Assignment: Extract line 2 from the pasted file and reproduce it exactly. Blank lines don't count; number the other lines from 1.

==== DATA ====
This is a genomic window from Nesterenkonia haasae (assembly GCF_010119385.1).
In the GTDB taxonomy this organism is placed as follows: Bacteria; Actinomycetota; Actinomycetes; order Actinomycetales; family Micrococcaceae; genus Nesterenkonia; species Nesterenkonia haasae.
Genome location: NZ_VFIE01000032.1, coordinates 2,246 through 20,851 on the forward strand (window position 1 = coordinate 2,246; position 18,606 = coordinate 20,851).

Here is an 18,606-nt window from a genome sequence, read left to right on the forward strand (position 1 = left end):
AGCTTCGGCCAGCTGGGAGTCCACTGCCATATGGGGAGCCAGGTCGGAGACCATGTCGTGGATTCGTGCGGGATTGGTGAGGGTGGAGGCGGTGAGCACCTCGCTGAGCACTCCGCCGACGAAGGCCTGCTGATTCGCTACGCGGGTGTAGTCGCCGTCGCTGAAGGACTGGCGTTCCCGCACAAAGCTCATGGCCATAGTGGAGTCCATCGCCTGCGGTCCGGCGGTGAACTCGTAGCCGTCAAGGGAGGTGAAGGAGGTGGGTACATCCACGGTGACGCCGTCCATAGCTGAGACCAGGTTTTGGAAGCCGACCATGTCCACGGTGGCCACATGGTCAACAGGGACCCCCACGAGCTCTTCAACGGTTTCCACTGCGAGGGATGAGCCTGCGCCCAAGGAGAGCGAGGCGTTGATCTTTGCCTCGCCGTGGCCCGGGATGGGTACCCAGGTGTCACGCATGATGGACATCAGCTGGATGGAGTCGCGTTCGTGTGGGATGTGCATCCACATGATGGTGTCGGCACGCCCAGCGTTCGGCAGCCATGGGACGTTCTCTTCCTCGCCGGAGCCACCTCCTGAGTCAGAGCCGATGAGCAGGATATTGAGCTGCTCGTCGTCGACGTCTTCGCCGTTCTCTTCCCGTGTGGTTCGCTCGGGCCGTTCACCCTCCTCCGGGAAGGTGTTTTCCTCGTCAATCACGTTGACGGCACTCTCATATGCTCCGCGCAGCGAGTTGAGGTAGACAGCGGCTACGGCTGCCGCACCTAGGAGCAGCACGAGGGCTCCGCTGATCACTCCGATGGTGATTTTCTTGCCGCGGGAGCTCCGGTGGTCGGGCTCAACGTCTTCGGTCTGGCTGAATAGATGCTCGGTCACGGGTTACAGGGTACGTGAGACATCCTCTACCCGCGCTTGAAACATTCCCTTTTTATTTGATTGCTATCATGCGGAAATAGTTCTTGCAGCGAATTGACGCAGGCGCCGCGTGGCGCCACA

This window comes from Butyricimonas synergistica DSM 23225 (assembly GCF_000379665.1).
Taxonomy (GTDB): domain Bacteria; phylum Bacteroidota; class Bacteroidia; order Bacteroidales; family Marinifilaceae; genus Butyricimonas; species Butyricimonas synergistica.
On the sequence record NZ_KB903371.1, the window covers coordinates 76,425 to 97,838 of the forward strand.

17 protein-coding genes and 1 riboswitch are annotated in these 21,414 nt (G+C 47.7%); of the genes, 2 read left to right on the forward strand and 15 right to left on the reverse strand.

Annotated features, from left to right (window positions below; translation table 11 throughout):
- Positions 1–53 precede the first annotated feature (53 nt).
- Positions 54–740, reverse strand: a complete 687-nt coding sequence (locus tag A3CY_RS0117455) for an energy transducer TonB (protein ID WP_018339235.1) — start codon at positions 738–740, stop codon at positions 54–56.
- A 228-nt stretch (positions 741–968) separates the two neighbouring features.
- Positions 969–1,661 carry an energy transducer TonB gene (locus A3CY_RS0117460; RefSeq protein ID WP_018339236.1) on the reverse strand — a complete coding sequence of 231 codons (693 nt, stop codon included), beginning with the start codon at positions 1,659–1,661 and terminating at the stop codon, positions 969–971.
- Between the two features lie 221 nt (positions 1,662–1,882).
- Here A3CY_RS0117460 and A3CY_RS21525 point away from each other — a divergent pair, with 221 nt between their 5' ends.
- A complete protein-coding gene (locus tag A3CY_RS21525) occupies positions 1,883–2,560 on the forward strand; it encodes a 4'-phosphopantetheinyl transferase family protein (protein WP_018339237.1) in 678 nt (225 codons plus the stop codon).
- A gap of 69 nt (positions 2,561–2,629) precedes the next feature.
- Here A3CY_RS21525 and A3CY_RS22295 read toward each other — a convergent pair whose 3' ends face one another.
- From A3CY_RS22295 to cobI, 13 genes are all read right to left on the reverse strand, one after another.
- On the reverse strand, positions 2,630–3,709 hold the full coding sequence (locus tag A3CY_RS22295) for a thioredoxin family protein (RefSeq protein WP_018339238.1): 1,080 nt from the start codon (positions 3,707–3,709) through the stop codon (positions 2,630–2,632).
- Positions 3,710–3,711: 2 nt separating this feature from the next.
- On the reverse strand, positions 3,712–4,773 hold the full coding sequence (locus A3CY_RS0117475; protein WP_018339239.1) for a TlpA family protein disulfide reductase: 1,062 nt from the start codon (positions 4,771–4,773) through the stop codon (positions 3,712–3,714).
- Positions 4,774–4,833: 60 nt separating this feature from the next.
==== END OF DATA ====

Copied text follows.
In the GTDB taxonomy this organism is placed as follows: Bacteria; Actinomycetota; Actinomycetes; order Actinomycetales; family Micrococcaceae; genus Nesterenkonia; species Nesterenkonia haasae.